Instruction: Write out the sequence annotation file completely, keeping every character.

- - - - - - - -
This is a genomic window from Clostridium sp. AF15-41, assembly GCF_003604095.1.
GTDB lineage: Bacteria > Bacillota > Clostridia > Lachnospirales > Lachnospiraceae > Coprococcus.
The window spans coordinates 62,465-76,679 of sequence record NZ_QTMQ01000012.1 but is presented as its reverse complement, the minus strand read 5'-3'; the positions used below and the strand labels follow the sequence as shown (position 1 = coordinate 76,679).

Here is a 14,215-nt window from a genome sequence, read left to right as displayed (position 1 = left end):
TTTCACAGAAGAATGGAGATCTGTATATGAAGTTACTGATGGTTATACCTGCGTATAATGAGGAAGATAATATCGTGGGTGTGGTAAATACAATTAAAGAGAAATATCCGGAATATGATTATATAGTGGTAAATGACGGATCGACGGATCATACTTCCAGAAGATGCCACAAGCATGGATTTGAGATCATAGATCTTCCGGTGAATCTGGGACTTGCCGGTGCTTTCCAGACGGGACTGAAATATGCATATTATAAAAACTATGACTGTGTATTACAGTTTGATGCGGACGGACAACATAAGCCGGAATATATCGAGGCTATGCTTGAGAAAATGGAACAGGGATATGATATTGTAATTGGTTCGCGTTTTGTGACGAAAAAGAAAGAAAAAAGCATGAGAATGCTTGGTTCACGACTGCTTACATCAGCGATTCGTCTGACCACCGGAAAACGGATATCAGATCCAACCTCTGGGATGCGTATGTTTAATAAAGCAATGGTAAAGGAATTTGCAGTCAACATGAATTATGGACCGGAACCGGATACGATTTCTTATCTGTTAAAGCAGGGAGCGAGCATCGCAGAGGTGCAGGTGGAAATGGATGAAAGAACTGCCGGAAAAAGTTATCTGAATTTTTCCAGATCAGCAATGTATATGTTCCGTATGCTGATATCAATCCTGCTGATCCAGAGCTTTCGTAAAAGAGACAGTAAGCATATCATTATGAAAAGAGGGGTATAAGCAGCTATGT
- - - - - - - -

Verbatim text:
This is a genomic window from Clostridium sp. AF15-41, assembly GCF_003604095.1.
GTDB lineage: Bacteria > Bacillota > Clostridia > Lachnospirales > Lachnospiraceae > Coprococcus.
The window spans coordinates 62,465-76,679 of sequence record NZ_QTMQ01000012.1 but is presented as its reverse complement, the minus strand read 5'-3'; the positions used below and the strand labels follow the sequence as shown (position 1 = coordinate 76,679).

Here is a 14,215-nt window from a genome sequence, read left to right as displayed (position 1 = left end):
TTTCACAGAAGAATGGAGATCTGTATATGAAGTTACTGATGGTTATACCTGCGTATAATGAGGAAGATAATATCGTGGGTGTGGTAAATACAATTAAAGAGAAATATCCGGAATATGATTATATAGTGGTAAATGACGGATCGACGGATCATACTTCCAGAAGATGCCACAAGCATGGATTTGAGATCATAGATCTTCCGGTGAATCTGGGACTTGCCGGTGCTTTCCAGACGGGACTGAAATATGCATATTATAAAAACTATGACTGTGTATTACAGTTTGATGCGGACGGACAACATAAGCCGGAATATATCGAGGCTATGCTTGAGAAAATGGAACAGGGATATGATATTGTAATTGGTTCGCGTTTTGTGACGAAAAAGAAAGAAAAAAGCATGAGAATGCTTGGTTCACGACTGCTTACATCAGCGATTCGTCTGACCACCGGAAAACGGATATCAGATCCAACCTCTGGGATGCGTATGTTTAATAAAGCAATGGTAAAGGAATTTGCAGTCAACATGAATTATGGACCGGAACCGGATACGATTTCTTATCTGTTAAAGCAGGGAGCGAGCATCGCAGAGGTGCAGGTGGAAATGGATGAAAGAACTGCCGGAAAAAGTTATCTGAATTTTTCCAGATCAGCAATGTATATGTTCCGTATGCTGATATCAATCCTGCTGATCCAGAGCTTTCGTAAAAGAGACAGTAAGCATATCATTATGAAAAGAGGGGTATAAGCAGCTATGT